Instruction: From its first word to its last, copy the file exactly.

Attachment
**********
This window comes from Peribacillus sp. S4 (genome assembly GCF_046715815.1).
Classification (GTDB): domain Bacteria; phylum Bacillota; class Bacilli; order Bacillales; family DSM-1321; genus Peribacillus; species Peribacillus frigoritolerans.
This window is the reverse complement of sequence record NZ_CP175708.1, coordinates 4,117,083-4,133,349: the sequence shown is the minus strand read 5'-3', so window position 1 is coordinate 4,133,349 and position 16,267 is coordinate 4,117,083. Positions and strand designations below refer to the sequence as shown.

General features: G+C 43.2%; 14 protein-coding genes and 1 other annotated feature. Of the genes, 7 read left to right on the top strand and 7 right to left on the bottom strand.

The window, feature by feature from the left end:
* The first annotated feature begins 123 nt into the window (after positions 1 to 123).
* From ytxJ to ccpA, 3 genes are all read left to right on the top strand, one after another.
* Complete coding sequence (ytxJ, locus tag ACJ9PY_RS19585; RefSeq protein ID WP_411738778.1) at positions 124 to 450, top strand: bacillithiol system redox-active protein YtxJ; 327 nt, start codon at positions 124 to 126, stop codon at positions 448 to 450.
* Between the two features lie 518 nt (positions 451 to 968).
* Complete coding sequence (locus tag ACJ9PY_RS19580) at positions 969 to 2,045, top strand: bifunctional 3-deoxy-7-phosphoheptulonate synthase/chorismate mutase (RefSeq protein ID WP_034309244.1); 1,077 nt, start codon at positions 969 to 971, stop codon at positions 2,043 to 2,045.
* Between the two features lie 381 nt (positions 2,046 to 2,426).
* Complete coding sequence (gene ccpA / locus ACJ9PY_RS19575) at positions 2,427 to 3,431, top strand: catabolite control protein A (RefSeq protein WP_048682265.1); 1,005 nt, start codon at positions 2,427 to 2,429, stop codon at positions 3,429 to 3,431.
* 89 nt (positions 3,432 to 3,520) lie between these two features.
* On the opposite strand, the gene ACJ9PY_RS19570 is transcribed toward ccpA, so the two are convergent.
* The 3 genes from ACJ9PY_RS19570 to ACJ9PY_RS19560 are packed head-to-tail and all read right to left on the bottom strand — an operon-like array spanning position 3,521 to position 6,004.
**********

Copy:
This window comes from Peribacillus sp. S4 (genome assembly GCF_046715815.1).
Classification (GTDB): domain Bacteria; phylum Bacillota; class Bacilli; order Bacillales; family DSM-1321; genus Peribacillus; species Peribacillus frigoritolerans.
This window is the reverse complement of sequence record NZ_CP175708.1, coordinates 4,117,083-4,133,349: the sequence shown is the minus strand read 5'-3', so window position 1 is coordinate 4,133,349 and position 16,267 is coordinate 4,117,083. Positions and strand designations below refer to the sequence as shown.

General features: G+C 43.2%; 14 protein-coding genes and 1 other annotated feature. Of the genes, 7 read left to right on the top strand and 7 right to left on the bottom strand.

The window, feature by feature from the left end:
* The first annotated feature begins 123 nt into the window (after positions 1 to 123).
* From ytxJ to ccpA, 3 genes are all read left to right on the top strand, one after another.
* Complete coding sequence (ytxJ, locus tag ACJ9PY_RS19585; RefSeq protein ID WP_411738778.1) at positions 124 to 450, top strand: bacillithiol system redox-active protein YtxJ; 327 nt, start codon at positions 124 to 126, stop codon at positions 448 to 450.
* Between the two features lie 518 nt (positions 451 to 968).
* Complete coding sequence (locus tag ACJ9PY_RS19580) at positions 969 to 2,045, top strand: bifunctional 3-deoxy-7-phosphoheptulonate synthase/chorismate mutase (RefSeq protein ID WP_034309244.1); 1,077 nt, start codon at positions 969 to 971, stop codon at positions 2,043 to 2,045.
* Between the two features lie 381 nt (positions 2,046 to 2,426).
* Complete coding sequence (gene ccpA / locus ACJ9PY_RS19575) at positions 2,427 to 3,431, top strand: catabolite control protein A (RefSeq protein WP_048682265.1); 1,005 nt, start codon at positions 2,427 to 2,429, stop codon at positions 3,429 to 3,431.
* 89 nt (positions 3,432 to 3,520) lie between these two features.
* On the opposite strand, the gene ACJ9PY_RS19570 is transcribed toward ccpA, so the two are convergent.
* The 3 genes from ACJ9PY_RS19570 to ACJ9PY_RS19560 are packed head-to-tail and all read right to left on the bottom strand — an operon-like array spanning position 3,521 to position 6,004.